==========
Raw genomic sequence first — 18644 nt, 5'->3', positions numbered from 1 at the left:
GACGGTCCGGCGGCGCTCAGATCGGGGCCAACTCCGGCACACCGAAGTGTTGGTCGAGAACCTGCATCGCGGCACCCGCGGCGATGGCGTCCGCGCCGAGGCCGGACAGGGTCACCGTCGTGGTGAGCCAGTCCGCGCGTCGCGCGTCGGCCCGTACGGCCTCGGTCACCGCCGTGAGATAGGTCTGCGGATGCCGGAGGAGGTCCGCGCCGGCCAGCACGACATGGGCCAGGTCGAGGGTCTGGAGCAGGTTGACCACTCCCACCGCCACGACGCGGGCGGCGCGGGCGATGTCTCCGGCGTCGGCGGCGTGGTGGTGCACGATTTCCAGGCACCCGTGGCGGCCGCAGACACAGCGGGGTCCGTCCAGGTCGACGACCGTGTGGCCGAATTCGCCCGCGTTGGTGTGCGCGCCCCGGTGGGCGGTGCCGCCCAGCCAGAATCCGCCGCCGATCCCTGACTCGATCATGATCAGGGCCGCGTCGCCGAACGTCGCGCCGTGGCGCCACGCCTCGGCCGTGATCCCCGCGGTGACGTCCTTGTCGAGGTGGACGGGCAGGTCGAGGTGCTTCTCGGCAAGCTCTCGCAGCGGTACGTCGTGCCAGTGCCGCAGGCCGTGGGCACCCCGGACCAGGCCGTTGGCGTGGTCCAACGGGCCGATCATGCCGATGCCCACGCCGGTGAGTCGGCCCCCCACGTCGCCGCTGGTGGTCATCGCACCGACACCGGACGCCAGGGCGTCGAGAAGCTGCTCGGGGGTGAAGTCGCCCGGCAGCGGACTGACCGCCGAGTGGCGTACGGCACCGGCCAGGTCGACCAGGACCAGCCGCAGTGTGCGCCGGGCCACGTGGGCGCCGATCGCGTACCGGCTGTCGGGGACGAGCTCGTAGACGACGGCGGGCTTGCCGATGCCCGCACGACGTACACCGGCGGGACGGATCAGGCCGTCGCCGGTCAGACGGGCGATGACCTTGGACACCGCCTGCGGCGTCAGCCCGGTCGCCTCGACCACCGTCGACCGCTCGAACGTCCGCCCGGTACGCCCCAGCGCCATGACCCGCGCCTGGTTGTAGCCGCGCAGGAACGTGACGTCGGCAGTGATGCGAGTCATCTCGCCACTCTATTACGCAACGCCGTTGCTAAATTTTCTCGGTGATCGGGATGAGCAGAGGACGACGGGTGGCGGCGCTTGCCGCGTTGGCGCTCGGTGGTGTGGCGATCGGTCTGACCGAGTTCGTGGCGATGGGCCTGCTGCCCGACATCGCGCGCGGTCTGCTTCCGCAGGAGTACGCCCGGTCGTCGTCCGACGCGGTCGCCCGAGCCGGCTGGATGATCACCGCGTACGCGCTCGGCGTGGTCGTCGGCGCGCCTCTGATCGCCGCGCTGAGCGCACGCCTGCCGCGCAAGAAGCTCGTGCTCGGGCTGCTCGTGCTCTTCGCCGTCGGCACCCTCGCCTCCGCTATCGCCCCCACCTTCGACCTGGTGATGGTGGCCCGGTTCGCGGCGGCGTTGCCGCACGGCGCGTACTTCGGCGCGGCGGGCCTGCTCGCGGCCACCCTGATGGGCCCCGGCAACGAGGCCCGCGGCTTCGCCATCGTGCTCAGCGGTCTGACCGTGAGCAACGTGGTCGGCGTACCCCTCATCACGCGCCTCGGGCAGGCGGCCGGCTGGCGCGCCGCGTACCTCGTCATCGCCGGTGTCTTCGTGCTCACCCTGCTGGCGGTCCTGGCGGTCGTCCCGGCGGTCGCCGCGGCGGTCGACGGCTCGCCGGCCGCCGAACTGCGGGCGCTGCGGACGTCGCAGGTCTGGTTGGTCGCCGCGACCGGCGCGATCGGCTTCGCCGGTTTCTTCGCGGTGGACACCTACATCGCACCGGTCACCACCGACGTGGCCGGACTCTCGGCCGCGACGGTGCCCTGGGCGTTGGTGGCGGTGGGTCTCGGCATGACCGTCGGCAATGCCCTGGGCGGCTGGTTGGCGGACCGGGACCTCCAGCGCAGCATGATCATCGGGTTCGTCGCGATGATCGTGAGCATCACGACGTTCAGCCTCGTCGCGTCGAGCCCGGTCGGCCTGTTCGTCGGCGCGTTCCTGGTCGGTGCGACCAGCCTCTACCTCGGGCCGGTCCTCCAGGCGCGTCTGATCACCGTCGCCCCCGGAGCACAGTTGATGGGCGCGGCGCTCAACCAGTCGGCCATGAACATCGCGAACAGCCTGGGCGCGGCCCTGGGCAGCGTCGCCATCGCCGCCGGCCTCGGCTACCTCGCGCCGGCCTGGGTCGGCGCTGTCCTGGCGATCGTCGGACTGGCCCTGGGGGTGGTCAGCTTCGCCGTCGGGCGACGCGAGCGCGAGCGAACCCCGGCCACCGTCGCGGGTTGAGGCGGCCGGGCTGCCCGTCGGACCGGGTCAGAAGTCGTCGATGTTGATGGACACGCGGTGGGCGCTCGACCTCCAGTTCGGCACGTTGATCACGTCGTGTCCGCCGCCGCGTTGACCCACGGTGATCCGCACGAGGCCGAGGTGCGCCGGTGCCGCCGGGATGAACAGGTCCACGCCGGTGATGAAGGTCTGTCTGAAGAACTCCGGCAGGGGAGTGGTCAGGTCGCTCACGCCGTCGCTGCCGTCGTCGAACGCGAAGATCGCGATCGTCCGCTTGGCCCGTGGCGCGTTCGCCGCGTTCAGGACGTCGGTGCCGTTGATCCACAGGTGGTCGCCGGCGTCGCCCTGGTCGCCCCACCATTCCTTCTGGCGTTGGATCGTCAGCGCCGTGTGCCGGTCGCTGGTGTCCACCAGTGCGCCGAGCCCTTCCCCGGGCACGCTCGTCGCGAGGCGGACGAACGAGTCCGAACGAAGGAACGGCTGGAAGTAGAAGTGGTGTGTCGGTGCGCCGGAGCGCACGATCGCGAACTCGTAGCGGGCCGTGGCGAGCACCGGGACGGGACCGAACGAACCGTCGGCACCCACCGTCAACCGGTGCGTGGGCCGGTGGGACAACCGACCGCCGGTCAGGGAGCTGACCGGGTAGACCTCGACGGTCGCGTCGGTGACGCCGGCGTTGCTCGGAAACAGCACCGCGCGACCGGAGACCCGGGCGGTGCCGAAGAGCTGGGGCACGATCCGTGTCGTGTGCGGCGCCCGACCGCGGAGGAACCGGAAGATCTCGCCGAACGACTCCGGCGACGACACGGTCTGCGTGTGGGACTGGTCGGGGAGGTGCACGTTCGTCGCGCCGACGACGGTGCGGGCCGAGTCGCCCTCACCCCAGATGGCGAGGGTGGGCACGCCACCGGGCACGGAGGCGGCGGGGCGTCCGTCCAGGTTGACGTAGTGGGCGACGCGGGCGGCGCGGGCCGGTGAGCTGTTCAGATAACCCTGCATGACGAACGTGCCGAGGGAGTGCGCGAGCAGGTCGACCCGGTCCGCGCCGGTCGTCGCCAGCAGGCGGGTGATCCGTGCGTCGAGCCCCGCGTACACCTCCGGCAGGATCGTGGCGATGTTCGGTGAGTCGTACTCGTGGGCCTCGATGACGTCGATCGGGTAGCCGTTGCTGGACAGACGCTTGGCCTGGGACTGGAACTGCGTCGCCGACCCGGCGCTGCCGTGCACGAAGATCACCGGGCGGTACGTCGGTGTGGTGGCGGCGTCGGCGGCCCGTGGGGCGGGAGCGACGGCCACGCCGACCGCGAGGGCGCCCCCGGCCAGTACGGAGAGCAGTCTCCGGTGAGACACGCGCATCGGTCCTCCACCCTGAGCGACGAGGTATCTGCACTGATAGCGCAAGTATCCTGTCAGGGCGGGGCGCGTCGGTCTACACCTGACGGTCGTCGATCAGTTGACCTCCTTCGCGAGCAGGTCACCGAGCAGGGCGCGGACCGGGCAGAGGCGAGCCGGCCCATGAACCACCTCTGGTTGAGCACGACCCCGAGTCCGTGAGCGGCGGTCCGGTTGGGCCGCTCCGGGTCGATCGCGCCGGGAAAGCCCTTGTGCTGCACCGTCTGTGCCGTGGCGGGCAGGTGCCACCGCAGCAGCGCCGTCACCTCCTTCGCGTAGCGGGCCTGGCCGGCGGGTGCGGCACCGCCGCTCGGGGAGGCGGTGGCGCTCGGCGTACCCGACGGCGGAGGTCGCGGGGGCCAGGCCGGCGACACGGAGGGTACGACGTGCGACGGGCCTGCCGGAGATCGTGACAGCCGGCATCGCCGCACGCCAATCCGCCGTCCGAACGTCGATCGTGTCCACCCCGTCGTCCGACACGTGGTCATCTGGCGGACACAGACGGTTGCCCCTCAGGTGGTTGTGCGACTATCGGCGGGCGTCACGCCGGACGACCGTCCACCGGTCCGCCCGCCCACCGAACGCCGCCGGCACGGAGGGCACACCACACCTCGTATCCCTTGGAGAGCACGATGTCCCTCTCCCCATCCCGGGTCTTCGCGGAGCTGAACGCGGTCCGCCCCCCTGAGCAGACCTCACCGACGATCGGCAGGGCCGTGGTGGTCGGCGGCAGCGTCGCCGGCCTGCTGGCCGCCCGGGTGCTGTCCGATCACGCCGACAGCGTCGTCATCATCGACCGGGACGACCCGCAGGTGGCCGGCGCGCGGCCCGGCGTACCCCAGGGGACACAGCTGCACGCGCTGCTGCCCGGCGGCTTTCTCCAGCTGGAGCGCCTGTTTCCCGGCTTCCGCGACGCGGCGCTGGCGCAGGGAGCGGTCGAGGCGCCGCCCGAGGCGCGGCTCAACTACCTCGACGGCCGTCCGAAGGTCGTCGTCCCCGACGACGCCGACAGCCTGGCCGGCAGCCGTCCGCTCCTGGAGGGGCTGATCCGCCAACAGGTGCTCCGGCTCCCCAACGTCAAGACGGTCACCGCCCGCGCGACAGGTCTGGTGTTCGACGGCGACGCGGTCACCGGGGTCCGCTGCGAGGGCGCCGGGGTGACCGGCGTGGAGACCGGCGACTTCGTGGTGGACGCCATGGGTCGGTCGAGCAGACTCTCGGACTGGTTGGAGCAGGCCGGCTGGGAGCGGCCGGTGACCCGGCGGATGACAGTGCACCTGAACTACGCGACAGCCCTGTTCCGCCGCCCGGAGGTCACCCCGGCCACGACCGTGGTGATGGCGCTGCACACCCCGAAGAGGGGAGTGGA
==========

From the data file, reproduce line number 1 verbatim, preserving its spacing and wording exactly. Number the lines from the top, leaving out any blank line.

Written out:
Raw genomic sequence first — 18644 nt, 5'->3', positions numbered from 1 at the left: